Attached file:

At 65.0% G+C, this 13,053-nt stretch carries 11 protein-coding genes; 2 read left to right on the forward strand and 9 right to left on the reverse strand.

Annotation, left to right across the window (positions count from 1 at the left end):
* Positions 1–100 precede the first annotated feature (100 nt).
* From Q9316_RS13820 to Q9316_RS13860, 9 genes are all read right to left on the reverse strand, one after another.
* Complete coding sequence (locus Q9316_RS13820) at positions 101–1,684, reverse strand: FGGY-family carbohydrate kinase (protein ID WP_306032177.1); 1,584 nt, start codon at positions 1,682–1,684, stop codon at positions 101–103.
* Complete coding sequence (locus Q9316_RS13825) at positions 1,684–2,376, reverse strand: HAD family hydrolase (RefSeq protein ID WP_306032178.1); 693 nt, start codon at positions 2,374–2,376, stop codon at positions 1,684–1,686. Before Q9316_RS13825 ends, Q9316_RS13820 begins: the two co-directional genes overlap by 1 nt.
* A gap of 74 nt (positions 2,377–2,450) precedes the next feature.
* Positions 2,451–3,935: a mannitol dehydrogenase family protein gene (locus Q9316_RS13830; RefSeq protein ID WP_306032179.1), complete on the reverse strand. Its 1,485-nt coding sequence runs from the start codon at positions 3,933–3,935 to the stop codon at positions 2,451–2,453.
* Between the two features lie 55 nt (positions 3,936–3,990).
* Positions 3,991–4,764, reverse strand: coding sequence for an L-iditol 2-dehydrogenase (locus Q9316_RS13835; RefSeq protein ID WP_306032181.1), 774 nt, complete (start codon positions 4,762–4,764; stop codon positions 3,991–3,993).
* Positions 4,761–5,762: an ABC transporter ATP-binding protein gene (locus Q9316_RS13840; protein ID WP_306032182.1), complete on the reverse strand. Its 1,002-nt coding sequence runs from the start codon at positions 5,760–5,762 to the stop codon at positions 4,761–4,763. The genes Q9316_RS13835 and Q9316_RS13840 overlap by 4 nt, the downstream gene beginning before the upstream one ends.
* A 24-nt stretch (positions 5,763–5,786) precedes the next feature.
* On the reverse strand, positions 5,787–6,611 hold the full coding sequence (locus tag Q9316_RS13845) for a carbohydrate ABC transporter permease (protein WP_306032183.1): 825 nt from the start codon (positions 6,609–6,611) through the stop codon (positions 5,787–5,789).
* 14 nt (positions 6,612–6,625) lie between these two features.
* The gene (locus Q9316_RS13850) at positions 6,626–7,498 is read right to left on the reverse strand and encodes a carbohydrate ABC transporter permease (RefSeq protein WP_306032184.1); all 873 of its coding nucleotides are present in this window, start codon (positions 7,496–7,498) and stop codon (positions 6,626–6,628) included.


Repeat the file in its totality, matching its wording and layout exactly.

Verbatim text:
At 65.0% G+C, this 13,053-nt stretch carries 11 protein-coding genes; 2 read left to right on the forward strand and 9 right to left on the reverse strand.

Annotation, left to right across the window (positions count from 1 at the left end):
* Positions 1–100 precede the first annotated feature (100 nt).
* From Q9316_RS13820 to Q9316_RS13860, 9 genes are all read right to left on the reverse strand, one after another.
* Complete coding sequence (locus Q9316_RS13820) at positions 101–1,684, reverse strand: FGGY-family carbohydrate kinase (protein ID WP_306032177.1); 1,584 nt, start codon at positions 1,682–1,684, stop codon at positions 101–103.
* Complete coding sequence (locus Q9316_RS13825) at positions 1,684–2,376, reverse strand: HAD family hydrolase (RefSeq protein ID WP_306032178.1); 693 nt, start codon at positions 2,374–2,376, stop codon at positions 1,684–1,686. Before Q9316_RS13825 ends, Q9316_RS13820 begins: the two co-directional genes overlap by 1 nt.
* A gap of 74 nt (positions 2,377–2,450) precedes the next feature.
* Positions 2,451–3,935: a mannitol dehydrogenase family protein gene (locus Q9316_RS13830; RefSeq protein ID WP_306032179.1), complete on the reverse strand. Its 1,485-nt coding sequence runs from the start codon at positions 3,933–3,935 to the stop codon at positions 2,451–2,453.
* Between the two features lie 55 nt (positions 3,936–3,990).
* Positions 3,991–4,764, reverse strand: coding sequence for an L-iditol 2-dehydrogenase (locus Q9316_RS13835; RefSeq protein ID WP_306032181.1), 774 nt, complete (start codon positions 4,762–4,764; stop codon positions 3,991–3,993).
* Positions 4,761–5,762: an ABC transporter ATP-binding protein gene (locus Q9316_RS13840; protein ID WP_306032182.1), complete on the reverse strand. Its 1,002-nt coding sequence runs from the start codon at positions 5,760–5,762 to the stop codon at positions 4,761–4,763. The genes Q9316_RS13835 and Q9316_RS13840 overlap by 4 nt, the downstream gene beginning before the upstream one ends.
* A 24-nt stretch (positions 5,763–5,786) precedes the next feature.
* On the reverse strand, positions 5,787–6,611 hold the full coding sequence (locus tag Q9316_RS13845) for a carbohydrate ABC transporter permease (protein WP_306032183.1): 825 nt from the start codon (positions 6,609–6,611) through the stop codon (positions 5,787–5,789).
* 14 nt (positions 6,612–6,625) lie between these two features.
* The gene (locus Q9316_RS13850) at positions 6,626–7,498 is read right to left on the reverse strand and encodes a carbohydrate ABC transporter permease (RefSeq protein WP_306032184.1); all 873 of its coding nucleotides are present in this window, start codon (positions 7,496–7,498) and stop codon (positions 6,626–6,628) included.